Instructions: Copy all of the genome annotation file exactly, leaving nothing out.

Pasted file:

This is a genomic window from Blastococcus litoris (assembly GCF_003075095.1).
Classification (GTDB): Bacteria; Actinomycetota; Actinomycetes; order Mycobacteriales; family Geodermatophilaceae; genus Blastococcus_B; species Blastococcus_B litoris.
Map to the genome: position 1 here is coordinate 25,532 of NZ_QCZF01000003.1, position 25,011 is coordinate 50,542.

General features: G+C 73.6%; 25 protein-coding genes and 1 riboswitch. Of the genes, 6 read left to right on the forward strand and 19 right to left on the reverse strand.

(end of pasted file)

This is a genomic window from Blastococcus litoris (assembly GCF_003075095.1).
Classification (GTDB): Bacteria; Actinomycetota; Actinomycetes; order Mycobacteriales; family Geodermatophilaceae; genus Blastococcus_B; species Blastococcus_B litoris.
Map to the genome: position 1 here is coordinate 25,532 of NZ_QCZF01000003.1, position 25,011 is coordinate 50,542.

General features: G+C 73.6%; 25 protein-coding genes and 1 riboswitch. Of the genes, 6 read left to right on the forward strand and 19 right to left on the reverse strand.